The inclusivity of sport and creating the network for more involvement: Lexington Black Widows Rugby Team

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by Bethany M Robinson
she/her
contact@queerkentucky.com

“Come as you are, play as you are.”  Who wouldn’t love to hear or see that motto when entering a team sport?  Ideally, queer folk want to come into a space that creates a culture where there is inclusion and acceptance for one’s identity.  The Lexington Black Widows, a rugby team within the Ohio Rugby Union, is creating this inclusion, but through this inclusion networking can be a challenge to bring in more individuals to the sport.  

Rugby is a mix between American soccer and football consisting of more kicking than seen in football, but far less than in soccer.  The games last 80 minutes consisting of 40-minute halves and 15 players on the field.  The rules for both men and women leagues are the same which also include contact ranging from tackling, rucking, and scrumming (8 members of each team bound together and push against the opposing team).  There is no padding or hard plastic, so the sport requires everyone’s physicality against one another.  Scoring is also done in increment of fives. The Lexington Black Widows, again, are part of the Ohio Rugby union consisting of competitors in Louisville, KY, Nashville, TN, Huntsville, AL, and Cincinnati, OH.

As previously defined, the rules are the same across men and women’s leagues (from a binary perspective); however, the sport has become very inclusive to a variety of identity expressions and sexual orientations. Alessandra Del Brocco (who goes by Al), the coach of the Black Widow’s, states of the Lexington team, “there is a code of conduct that explicitly states we are a team that welcomes all people who wish to play and not exclusive to just women, so this includes non-binary folk as well.  Most of the team is queer, a grassroots team which includes a lot of word of mouth to get people out.”  Al also gave a shout out to the men’s Lexington Black Stones, though stereotypically more cisgendered, but has celebrated and been very welcoming to those of the LBGTIQA+ community.  

The spirit of inclusion within the rugby world here in Lexington seems to be of joyous acceptance, but Al does indicate some changes that need to be made regarding retention.  Al has indicated that she, “would go on the record of saying that Lexington has good support of anyone and everyone who plays,” but states changes would like to be seen at the regional level.  According to Al, the women’s rugby in Nashville and Cincinnati has decades of strong programs with high turn outs.  Lexington, however, has low turnout, possibly due to the COVID pandemic stifling people’s abilities to have communal space for group sport.  Sadly, Louisville, though part of the union, did not hold on and does not have a team.  University of Kentucky and Eastern Kentucky University also lost their teams during COVID, so there are no college teams known at this time. If there are no college clubs, this inadvertently means no adult clubs.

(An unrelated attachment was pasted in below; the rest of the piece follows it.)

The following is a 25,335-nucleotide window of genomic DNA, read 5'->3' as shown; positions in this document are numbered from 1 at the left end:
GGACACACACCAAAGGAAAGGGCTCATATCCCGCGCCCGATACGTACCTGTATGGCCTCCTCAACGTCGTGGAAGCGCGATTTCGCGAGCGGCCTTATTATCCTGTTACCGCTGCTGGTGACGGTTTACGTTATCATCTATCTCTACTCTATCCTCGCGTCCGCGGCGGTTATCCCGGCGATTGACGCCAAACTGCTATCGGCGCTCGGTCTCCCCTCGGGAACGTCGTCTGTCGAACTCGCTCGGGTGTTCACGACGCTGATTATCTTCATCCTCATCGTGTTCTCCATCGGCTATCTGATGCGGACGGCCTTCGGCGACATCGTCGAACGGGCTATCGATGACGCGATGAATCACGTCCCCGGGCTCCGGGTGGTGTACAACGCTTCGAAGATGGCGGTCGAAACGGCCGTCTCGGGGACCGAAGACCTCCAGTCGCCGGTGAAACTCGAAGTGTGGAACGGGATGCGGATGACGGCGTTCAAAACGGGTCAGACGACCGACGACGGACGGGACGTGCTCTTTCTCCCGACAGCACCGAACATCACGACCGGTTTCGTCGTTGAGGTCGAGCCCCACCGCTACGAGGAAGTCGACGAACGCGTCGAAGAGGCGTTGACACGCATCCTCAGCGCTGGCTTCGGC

“College clubs allow people to explore a pathway and get proper introduction to sport and rules to integrate more easily into adult clubs,” Al explains.  She states she’s not sure what needs happen to create a resurgence but hopes creating clubs back at the college level will create more turnout.  The Black Widow’s president, Olivia Steddom, was on University of Kentucky team and helps with the adult club, so Al sees the success of bridging the gap between college to adult league and hoping this will help continue to grow this section of the union.  Simply put, adult teams don’t have the support of marketing or finance as a college team would, so this really drives home the premise that as a grassroots group, they must facilitate all facets of advertising and networking to make the league work.

That is why I felt compelled to write this article; to facilitate in my own way some advertising for this league.  I have a couple friends who have and do currently play within the league, and to see the growth of finding themselves through strength, endurance, and confidence is a very awe-inspiring experience to witness.  And as Al explains further, I became even more inspired and determined to write this piece.

“Rugby is a safe space and not just in relation to sexuality, also in relation to race, class, etc.  There are no barriers in Lexington to be noted and the club does a lot to help those in need.  Widows does a lot of public facing work to ensure code of conduct is inclusive; starting conversations with pronouns and checking in on preferences and needs are just a couple examples.  Respect to self is also extended to the opposition and referees.  Issues are encouraged to be discussed and this is part of positive impacts.” 

So, here is your opportunity to look more into this inclusive and safe league.  Bring a friend or try it alone.  Engaging in an experience of learning something new while being able to feel part of something is truly wonderful.  Al summed it up beautifully:

“If you have ever thought about playing then come do it.  You don’t have to be athletic; you can definitely try and learn.  Lexington has the capacity to see this team grow.  Trying something completely different can be fun and welcoming.”

To learn more about the Lexington Black Widows including schedule, sponsorship, or even to donate visit https://www.lexwidowsrugby.com/

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